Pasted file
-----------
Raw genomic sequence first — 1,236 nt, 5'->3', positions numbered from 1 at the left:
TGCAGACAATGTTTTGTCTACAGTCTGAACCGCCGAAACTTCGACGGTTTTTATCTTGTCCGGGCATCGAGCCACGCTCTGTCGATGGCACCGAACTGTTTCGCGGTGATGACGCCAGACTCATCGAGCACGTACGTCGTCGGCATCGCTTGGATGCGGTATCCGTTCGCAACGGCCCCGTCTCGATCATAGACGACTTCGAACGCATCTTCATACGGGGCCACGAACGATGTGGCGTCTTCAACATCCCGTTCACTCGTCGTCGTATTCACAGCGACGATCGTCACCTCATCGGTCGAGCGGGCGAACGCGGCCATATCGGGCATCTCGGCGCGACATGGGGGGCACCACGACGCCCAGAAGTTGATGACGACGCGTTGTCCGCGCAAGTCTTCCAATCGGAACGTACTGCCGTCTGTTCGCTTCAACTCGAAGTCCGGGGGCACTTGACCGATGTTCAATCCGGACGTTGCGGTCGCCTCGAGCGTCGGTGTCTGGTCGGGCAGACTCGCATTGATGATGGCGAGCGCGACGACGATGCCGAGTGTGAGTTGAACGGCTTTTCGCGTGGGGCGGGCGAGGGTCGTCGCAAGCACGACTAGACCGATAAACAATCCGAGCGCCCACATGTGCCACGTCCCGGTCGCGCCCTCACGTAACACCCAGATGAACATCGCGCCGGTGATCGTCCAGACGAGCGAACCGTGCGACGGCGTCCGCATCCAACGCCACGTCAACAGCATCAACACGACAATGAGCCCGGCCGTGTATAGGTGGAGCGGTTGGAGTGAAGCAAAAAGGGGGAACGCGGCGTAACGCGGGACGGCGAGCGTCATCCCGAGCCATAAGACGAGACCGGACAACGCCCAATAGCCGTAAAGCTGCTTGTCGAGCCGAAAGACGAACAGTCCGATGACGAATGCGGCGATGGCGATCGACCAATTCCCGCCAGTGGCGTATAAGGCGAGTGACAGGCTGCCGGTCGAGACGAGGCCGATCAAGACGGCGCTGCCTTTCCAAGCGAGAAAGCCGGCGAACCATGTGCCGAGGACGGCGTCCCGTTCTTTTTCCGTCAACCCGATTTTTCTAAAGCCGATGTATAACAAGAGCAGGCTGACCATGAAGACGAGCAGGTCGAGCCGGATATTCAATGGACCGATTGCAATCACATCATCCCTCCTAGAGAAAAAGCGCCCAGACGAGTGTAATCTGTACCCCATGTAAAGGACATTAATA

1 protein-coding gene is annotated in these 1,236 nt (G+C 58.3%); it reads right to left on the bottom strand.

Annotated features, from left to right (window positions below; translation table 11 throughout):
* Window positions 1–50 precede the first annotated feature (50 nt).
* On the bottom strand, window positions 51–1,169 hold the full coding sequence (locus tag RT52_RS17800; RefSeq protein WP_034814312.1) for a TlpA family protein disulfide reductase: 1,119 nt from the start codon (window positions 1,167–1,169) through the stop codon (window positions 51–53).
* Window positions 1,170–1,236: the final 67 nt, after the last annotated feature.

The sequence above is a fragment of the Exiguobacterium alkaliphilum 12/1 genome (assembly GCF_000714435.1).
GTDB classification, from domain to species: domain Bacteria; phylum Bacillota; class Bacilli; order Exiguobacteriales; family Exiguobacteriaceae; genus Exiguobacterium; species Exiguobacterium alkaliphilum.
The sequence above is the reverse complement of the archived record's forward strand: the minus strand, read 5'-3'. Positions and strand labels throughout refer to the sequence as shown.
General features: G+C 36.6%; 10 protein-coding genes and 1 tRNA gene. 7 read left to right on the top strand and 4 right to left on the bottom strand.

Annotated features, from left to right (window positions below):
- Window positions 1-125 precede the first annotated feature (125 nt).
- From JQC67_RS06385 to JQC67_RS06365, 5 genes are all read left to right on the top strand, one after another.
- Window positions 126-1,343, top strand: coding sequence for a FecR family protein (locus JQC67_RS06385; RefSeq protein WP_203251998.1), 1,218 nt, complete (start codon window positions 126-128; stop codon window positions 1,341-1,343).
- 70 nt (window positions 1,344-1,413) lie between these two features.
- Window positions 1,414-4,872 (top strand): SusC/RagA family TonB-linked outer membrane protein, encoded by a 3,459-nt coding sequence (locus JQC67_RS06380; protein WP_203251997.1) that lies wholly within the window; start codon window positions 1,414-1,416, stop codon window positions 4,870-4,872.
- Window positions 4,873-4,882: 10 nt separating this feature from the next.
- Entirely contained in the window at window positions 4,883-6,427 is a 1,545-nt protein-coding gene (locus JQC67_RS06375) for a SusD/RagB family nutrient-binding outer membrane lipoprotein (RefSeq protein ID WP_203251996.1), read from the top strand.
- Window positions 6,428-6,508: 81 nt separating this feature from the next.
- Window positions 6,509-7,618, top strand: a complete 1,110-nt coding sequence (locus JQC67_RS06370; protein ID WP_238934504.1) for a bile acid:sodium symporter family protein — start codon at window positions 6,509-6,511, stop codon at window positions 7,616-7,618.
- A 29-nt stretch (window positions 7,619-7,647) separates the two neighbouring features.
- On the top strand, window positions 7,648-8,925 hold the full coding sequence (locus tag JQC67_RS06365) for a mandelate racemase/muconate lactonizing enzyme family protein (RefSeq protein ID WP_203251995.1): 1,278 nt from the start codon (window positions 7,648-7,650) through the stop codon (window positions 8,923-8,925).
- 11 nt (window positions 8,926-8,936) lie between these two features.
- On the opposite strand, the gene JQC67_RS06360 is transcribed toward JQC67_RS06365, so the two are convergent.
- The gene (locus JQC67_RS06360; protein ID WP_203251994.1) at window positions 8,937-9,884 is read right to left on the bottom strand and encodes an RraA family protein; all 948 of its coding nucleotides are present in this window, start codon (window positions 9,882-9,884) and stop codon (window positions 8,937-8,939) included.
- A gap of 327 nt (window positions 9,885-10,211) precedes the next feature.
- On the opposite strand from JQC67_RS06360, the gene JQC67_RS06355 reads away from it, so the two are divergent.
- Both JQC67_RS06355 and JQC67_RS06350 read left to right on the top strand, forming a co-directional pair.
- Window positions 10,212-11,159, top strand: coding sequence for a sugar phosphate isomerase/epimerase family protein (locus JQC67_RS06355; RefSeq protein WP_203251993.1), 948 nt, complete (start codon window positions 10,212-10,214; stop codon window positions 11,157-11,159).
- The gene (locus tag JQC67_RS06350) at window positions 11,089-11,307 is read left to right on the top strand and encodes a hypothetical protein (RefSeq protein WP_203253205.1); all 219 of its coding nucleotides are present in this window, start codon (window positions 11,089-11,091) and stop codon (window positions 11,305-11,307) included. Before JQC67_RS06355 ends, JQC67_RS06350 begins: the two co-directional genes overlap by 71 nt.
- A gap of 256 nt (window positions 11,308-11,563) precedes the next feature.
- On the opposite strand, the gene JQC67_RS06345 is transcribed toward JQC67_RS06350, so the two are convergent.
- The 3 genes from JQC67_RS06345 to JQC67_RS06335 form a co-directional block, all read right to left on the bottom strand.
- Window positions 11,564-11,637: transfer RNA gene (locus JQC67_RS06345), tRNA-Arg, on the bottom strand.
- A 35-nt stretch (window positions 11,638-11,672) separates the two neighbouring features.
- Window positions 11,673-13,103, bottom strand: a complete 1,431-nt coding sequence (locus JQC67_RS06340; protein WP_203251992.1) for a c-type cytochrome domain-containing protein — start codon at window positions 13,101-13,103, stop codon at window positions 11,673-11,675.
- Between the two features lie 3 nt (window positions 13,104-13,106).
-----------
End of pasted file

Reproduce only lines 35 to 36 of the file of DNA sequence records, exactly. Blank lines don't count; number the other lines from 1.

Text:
- Window positions 11,564-11,637: transfer RNA gene (locus JQC67_RS06345), tRNA-Arg, on the bottom strand.
- A 35-nt stretch (window positions 11,638-11,672) separates the two neighbouring features.